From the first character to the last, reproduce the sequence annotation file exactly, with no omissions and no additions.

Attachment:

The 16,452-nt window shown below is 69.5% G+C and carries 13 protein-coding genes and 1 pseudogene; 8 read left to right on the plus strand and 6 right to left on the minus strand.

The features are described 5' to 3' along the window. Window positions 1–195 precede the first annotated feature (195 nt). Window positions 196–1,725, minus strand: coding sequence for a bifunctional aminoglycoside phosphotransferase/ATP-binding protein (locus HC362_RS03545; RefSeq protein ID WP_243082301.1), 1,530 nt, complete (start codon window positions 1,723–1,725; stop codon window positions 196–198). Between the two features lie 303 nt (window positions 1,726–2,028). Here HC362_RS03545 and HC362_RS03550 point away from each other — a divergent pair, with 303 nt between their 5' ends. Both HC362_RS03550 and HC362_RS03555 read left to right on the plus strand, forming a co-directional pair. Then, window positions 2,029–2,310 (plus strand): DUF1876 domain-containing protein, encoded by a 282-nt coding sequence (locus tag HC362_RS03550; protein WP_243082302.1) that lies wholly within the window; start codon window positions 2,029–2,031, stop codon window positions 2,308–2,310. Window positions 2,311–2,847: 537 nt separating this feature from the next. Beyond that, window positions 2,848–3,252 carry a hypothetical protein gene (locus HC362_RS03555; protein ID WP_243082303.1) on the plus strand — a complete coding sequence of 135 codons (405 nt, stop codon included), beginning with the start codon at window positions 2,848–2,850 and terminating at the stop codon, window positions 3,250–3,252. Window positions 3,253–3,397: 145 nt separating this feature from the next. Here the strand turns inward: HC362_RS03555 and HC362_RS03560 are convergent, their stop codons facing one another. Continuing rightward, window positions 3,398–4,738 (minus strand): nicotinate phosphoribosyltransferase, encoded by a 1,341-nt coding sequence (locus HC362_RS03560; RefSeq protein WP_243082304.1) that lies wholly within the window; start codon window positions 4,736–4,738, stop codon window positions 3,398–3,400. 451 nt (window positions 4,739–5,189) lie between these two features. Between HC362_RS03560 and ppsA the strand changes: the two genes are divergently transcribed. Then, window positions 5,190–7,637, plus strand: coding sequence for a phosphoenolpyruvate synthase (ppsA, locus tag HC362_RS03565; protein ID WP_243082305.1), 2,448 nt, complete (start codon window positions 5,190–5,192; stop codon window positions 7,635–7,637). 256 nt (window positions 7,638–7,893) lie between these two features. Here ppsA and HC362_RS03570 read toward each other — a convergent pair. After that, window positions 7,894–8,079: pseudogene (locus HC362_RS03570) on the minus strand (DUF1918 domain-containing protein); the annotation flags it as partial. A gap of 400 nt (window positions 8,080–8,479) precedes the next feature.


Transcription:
The 16,452-nt window shown below is 69.5% G+C and carries 13 protein-coding genes and 1 pseudogene; 8 read left to right on the plus strand and 6 right to left on the minus strand.

The features are described 5' to 3' along the window. Window positions 1–195 precede the first annotated feature (195 nt). Window positions 196–1,725, minus strand: coding sequence for a bifunctional aminoglycoside phosphotransferase/ATP-binding protein (locus HC362_RS03545; RefSeq protein ID WP_243082301.1), 1,530 nt, complete (start codon window positions 1,723–1,725; stop codon window positions 196–198). Between the two features lie 303 nt (window positions 1,726–2,028). Here HC362_RS03545 and HC362_RS03550 point away from each other — a divergent pair, with 303 nt between their 5' ends. Both HC362_RS03550 and HC362_RS03555 read left to right on the plus strand, forming a co-directional pair. Then, window positions 2,029–2,310 (plus strand): DUF1876 domain-containing protein, encoded by a 282-nt coding sequence (locus tag HC362_RS03550; protein WP_243082302.1) that lies wholly within the window; start codon window positions 2,029–2,031, stop codon window positions 2,308–2,310. Window positions 2,311–2,847: 537 nt separating this feature from the next. Beyond that, window positions 2,848–3,252 carry a hypothetical protein gene (locus HC362_RS03555; protein ID WP_243082303.1) on the plus strand — a complete coding sequence of 135 codons (405 nt, stop codon included), beginning with the start codon at window positions 2,848–2,850 and terminating at the stop codon, window positions 3,250–3,252. Window positions 3,253–3,397: 145 nt separating this feature from the next. Here the strand turns inward: HC362_RS03555 and HC362_RS03560 are convergent, their stop codons facing one another. Continuing rightward, window positions 3,398–4,738 (minus strand): nicotinate phosphoribosyltransferase, encoded by a 1,341-nt coding sequence (locus HC362_RS03560; RefSeq protein WP_243082304.1) that lies wholly within the window; start codon window positions 4,736–4,738, stop codon window positions 3,398–3,400. 451 nt (window positions 4,739–5,189) lie between these two features. Between HC362_RS03560 and ppsA the strand changes: the two genes are divergently transcribed. Then, window positions 5,190–7,637, plus strand: coding sequence for a phosphoenolpyruvate synthase (ppsA, locus tag HC362_RS03565; protein ID WP_243082305.1), 2,448 nt, complete (start codon window positions 5,190–5,192; stop codon window positions 7,635–7,637). 256 nt (window positions 7,638–7,893) lie between these two features. Here ppsA and HC362_RS03570 read toward each other — a convergent pair. After that, window positions 7,894–8,079: pseudogene (locus HC362_RS03570) on the minus strand (DUF1918 domain-containing protein); the annotation flags it as partial. A gap of 400 nt (window positions 8,080–8,479) precedes the next feature.